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Try lettuce in the Fall Garden

I love the vegetables from fall gardens. Turnips, collards, mustard, and cabbage are all favorites. In recent years, though, we have found out that we can grow some other things in the fall. Among these are broccoli, cauliflower, Brussels sprouts and, best of all, lettuce.

Most local vegetable gardeners grow traditional fall vegetables such as turnips and collards. These are easy to grow and are certainly healthy. They have long been Southern favorites, but only in the South can we turn a perfectly healthy vegetable into something else. We add lots of fat to both turnips and collards, but that is the subject for another day.

Today’s subject is lettuce, which can be planted in the early spring and in the fall. Fall is the best time to plant lettuce because it is a cool-season crop that grows best in 60- to 66-degree temperatures. It will tolerate temperatures as low as 32 or as warm as 85 degrees. Lettuces need a soil pH of 6.5 to 6.8. Those of you in the Demopolis area with a higher pH could use raised beds for lettuce. Plant in a well-drained soil that is capable of holding moisture. Mulch will help hold moisture but be careful not to mulch too heavily. If you do, you may harbor snails that will feed on the lettuce, so mulch sparingly.

Plant lettuce in rows two feet apart. You can grow from seed or use transplants. Plant transplants with 12 inches between plants. Cover if there is a frost, and you can have fresh lettuce well into the fall.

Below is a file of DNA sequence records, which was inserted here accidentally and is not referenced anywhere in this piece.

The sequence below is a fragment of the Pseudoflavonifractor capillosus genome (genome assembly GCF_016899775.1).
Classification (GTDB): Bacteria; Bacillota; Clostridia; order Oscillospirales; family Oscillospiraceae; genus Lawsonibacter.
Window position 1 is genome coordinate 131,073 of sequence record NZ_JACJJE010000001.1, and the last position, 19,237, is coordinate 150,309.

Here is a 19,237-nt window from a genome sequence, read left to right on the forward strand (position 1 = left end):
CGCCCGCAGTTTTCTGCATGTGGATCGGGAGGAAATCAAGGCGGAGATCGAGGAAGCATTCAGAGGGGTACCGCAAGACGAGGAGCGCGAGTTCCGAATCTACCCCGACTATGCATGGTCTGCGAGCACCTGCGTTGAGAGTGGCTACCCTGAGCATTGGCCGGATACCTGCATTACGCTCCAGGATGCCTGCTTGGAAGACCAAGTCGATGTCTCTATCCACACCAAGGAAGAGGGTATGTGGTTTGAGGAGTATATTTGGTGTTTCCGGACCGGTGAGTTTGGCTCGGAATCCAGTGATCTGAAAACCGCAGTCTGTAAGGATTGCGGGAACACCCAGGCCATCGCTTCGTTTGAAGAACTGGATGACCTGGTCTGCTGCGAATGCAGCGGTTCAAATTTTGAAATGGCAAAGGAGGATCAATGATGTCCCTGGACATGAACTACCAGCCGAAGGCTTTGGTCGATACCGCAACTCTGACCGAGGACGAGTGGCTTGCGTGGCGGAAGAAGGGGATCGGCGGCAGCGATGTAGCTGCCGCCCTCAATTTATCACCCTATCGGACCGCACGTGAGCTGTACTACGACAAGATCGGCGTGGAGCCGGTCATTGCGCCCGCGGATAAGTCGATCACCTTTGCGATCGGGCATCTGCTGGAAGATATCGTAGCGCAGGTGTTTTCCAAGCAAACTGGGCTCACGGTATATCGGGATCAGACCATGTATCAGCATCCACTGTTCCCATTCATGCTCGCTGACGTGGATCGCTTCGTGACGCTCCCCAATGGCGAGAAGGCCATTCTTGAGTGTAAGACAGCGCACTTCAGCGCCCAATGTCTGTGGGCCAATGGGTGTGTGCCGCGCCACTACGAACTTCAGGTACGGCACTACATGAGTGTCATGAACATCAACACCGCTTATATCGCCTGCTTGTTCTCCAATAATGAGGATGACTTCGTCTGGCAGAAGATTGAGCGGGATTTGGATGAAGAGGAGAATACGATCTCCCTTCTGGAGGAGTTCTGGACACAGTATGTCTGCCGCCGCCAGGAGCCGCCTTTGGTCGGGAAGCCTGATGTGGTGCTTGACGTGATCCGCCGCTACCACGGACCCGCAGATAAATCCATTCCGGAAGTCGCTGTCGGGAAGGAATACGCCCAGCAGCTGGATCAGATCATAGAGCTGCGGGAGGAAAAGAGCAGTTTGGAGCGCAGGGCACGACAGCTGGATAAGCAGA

There are four types of lettuces that you might consider. The type we all know best is iceberg. This is the one you can always find in the grocery store. It forms a compact head with light green leaves. It matures slowly and should be grown only in the fall. Another choice is the loose leaf lettuces. Loose leaf lettuces are a good choice for gardens in Alabama. This lettuce is fast growing with a maturity rate of 40 to 50 days. I particularly like the red leaf varieties. With loose leaf lettuce, you harvest the outer leaves and the center continues to produce new leaves.

Romaine lettuce is also popular It is a favorite for salads. This tall, upright lettuce has a fast maturity rate and can grow 8 to 19 inches tall. Its leaves are long and loose, and it is more tolerant of unfavorable weather conditions. The last type is butterhead lettuce. These lettuces have a loose heading and cup shaped leaves and take 55 to 70 days to mature. At maturity, this lettuce forms a small head with a light yellow appearance.

Try growing your own lettuce. If you don’t have a garden spot, lettuce can be grown in containers on a deck, porch, or patio or in a raised bed. Some, particularly the red-leaved varieties, can be added to ornamental beds and provide beauty and food.